Microsoft Natural Keyboard Shortcuts 1. Windows Logo (Display or hide the Start menu) 2. Windows Logo+BREAK (Display the System Properties dialog box) 3. Windows Logo+D (Display the desktop) 4. Windows Logo+M (Minimize all of the windows) 5. Windows Logo+SHIFT+M (Restorethe minimized windows) 6. Windows Logo+E (Open My Computer) 7. Windows Logo+F (Search for a file or a folder)

8. CTRL+Windows Logo+F (Search for computers) 9. Windows Logo+F1 (Display Windows Help) 10. Windows Logo+ L (Lock the keyboard) 11. Windows Logo+R (Open the Run dialog box) 12. Windows Logo+U (Open Utility Manager) 13. Accessibility Keyboard Shortcuts 14. Right SHIFT for eight seconds (Switch FilterKeys either on or off) 15. Left ALT+left SHIFT+PRINT SCREEN (Switch High Contrast either on or off) 16. Left ALT+left SHIFT+NUM LOCK (Switch the MouseKeys either on or off) 17. SHIFT five times (Switch the StickyKeys either on or off) 18. NUM LOCK for five seconds (Switch the ToggleKeys either on or off) 19. Windows Logo +U (Open Utility Manager) 20. Windows Explorer Keyboard Shortcuts 21. END (Display the bottom of the active window) 22. HOME (Display the top of the active window) 23. NUM LOCK+Asterisk sign (*) (Display all of the subfolders that are under the selected folder) 24. NUM LOCK+Plus sign (+) (Display the contents of the selected folder)

MMC Console keyboard shortcuts

1. SHIFT+F10 (Display the Action shortcut menu for the selected item)

2. F1 key (Open the Help topic, if any, for the selected item) 3. F5 key (Update the content of all console windows) 4. CTRL+F10 (Maximize the active console window) 5. CTRL+F5 (Restore the active console window) 6. ALT+ENTER (Display the Properties dialog box, if any, for theselected item) 7. F2 key (Rename the selected item) 8. CTRL+F4 (Close the active console window. When a console has only one console window, this shortcut closes the console)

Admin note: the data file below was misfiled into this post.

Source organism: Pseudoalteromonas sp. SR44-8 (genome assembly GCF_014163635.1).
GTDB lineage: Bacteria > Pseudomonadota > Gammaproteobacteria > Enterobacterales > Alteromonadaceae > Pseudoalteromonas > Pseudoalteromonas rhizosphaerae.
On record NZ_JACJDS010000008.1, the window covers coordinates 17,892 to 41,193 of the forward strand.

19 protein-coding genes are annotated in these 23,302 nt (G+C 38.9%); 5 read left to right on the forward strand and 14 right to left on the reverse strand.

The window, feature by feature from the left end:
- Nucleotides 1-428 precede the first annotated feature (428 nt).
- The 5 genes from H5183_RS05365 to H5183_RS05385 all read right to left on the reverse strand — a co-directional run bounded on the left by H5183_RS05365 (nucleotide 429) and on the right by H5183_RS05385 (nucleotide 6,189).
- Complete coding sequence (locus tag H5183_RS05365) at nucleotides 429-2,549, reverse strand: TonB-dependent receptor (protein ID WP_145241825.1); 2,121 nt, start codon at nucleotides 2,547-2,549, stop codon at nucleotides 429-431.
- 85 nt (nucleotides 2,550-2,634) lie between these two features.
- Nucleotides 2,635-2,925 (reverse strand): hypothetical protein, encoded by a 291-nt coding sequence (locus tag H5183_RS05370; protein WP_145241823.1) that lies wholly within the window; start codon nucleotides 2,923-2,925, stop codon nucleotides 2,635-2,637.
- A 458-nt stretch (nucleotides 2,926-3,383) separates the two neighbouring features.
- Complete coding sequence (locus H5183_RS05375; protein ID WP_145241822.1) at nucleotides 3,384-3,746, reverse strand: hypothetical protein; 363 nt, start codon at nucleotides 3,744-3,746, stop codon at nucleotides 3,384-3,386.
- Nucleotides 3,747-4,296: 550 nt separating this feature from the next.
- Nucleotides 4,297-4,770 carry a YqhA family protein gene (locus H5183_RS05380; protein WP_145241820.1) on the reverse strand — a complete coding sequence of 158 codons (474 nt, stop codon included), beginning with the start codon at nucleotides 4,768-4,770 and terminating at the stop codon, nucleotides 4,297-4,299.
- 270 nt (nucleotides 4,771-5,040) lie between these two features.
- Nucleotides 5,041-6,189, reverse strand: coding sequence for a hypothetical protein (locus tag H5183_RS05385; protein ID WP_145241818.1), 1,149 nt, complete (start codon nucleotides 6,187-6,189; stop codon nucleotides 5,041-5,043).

Remote Desktop Connection Navigation 1. CTRL+ALT+END (Open the Microsoft Windows NT Security dialog box) 2. ALT+PAGE UP (Switch between programs from left to right) 3. ALT+PAGE DOWN (Switch between programs from right to left) 4. ALT+INSERT (Cycle through the programs in most recently used order) 5. ALT+HOME (Display the Start menu) 6. CTRL+ALT+BREAK (Switch the client computer between a window and a full screen) 7. ALT+DELETE (Display the Windows menu) 8. CTRL+ALT+Minus sign (-) (Place a snapshot of the active window in the client on the Terminal server clipboard and provide the same functionality as pressing PRINT SCREEN on a local computer.) 9. CTRL+ALT+Plus sign (+) (Place asnapshot of the entire client window area on the Terminal server clipboardand provide the same functionality aspressing ALT+PRINT SCREEN on a local computer.)